3 Ways Startups Could Thrive During A Recession
After the dot-com bubble burst in the late 1990s and the Great Recession of 2008, the 2022 economic crisis has to be the major tech downturn of the internet era. While the global economy was just about recovering from the pandemic, the Russia-Ukraine war proved to be an unprecedented setback, especially for developing economies. And now with a major global recession just around the corner, it’s only a matter of time before we begin to feel the effects of a market correction that last occurred about 14 years ago.
‘Now’ is also an interesting time because very few Indian startups have existed through the entire economic cycle, so how exactly could startups prepare? As each enterprise is unique, the downturn would affect every business differently.
The first thing to do would be to assess how much runway your company has. See how long you’d be able to stay afloat – is it a year or less, between one and two years, or do you have enough to keep running for two years or more?
Irrespective of what your answer is, make sure you prioritise your expenditure, find new avenues to maintain incoming cash flows, and trim wherever possible. Thankfully, unlike legacy enterprises, startups have adaptability and agility coded in their very DNA. In fact, some early-stage companies might also benefit from recession and face limited blows from volatile markets. Here’s why:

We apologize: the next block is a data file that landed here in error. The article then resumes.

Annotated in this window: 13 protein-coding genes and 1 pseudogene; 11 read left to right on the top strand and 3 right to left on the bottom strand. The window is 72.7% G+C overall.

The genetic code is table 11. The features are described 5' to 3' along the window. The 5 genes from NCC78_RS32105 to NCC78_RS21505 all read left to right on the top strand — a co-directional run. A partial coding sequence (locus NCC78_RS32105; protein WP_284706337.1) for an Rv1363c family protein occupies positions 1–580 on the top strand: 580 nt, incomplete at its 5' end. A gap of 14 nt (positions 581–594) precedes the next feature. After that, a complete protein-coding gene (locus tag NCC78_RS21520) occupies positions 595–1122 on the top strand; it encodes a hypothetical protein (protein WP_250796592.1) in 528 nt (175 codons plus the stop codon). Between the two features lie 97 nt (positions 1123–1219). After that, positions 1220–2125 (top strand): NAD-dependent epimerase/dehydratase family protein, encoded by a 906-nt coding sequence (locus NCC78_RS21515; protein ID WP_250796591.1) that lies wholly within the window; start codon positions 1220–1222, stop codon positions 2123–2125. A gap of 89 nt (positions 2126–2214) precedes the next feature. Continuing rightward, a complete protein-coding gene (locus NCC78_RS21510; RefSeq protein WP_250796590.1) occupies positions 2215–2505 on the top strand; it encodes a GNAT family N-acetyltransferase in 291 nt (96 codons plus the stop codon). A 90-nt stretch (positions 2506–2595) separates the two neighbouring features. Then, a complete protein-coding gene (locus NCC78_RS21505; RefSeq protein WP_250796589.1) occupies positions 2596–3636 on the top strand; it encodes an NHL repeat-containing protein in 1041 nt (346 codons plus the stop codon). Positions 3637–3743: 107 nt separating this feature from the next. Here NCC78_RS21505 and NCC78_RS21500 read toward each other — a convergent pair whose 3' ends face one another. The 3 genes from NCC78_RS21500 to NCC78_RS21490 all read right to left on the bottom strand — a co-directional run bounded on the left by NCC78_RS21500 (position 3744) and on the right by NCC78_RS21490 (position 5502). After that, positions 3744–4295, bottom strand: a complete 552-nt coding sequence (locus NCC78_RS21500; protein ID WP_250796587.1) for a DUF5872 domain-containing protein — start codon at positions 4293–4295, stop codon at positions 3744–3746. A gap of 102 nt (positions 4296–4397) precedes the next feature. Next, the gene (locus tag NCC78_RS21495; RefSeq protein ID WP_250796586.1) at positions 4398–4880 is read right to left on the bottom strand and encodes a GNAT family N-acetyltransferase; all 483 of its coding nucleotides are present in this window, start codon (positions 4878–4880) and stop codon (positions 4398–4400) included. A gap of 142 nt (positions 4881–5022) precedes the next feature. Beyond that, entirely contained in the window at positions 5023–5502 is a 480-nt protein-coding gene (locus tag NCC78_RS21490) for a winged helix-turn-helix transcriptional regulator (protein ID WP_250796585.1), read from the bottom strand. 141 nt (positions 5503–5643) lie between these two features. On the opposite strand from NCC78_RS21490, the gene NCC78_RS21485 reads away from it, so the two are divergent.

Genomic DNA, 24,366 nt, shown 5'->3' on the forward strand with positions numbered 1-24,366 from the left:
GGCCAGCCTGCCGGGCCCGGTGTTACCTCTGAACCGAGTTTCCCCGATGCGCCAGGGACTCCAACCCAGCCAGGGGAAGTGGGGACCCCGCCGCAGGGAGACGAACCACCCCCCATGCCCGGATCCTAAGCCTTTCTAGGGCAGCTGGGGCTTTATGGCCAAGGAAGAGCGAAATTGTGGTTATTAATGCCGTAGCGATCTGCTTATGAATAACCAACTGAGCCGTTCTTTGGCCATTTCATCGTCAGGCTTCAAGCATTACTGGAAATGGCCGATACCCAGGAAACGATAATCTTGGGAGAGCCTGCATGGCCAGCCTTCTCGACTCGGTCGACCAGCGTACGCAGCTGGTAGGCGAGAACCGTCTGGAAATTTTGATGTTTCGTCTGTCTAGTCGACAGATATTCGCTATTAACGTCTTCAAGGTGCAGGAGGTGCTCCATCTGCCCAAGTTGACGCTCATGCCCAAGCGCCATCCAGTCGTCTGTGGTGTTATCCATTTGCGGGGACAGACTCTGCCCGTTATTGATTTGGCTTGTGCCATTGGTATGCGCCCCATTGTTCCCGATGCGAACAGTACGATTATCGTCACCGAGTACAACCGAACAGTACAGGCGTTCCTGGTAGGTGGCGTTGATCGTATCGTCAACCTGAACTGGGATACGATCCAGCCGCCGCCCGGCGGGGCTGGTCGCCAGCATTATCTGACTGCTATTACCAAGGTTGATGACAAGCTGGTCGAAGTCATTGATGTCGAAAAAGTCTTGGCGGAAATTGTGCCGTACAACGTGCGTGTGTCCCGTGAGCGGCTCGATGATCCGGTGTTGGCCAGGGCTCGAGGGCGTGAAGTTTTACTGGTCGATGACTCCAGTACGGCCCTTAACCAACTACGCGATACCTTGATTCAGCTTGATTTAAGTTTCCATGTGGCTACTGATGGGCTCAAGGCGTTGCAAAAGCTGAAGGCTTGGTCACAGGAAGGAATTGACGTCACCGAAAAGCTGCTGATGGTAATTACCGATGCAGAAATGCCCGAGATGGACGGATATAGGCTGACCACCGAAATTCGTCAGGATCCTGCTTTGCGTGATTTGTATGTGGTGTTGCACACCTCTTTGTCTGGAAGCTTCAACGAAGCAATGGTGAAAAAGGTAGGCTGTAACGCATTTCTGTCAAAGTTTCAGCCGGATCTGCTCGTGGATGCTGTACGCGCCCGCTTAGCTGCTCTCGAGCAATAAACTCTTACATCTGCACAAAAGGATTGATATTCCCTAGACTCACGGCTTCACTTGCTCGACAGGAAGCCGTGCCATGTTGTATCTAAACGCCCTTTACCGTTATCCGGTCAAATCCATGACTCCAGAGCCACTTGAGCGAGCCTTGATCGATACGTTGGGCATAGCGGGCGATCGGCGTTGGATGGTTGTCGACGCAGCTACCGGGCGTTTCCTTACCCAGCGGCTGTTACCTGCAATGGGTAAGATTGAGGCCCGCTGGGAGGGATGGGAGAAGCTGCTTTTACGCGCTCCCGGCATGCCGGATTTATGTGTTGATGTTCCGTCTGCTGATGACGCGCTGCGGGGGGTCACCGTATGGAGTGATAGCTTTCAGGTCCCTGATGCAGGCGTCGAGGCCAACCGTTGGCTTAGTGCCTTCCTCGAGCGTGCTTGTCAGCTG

A bad economy means rising levels of unemployment – during the Great Recession, 8.6 Americans had reportedly lost their jobs. If we were to look at the bright side, this makes available a high-quality talent pool for hire if head hunters are willing to look. And because startups typically have lean teams, the hires need to add as much value as possible to justify the hire.
An economic meltdown is the true test of business viability. A recession means survival of the fittest in the truest sense. This means, you could expect to have some of your competition eliminated just by the process of ‘economic selection’.
Also, the bull market that is now transitioning into a full-blown recession was rich with VC money. This made startups with poor business plans and high cash burn run past their otherwise short runway. However the current economic slowdown is going to make raising capital and uphill task with longer intervals between funding rounds – forcing companies to go on operating for a longer duration of time with fewer resources.
Scaling up can be expensive — especially for early-stage companies that need heavy capital to grow. Now during a recession, several overhead costs tend to reduce making running a business a cost-effective affair in some cases.
A recession, apart form being the test of resilience is also the time when strong business are birthed. For example, Slack, Airbnb, Uber, and Instagram were some of the companies that we founded during the recession.
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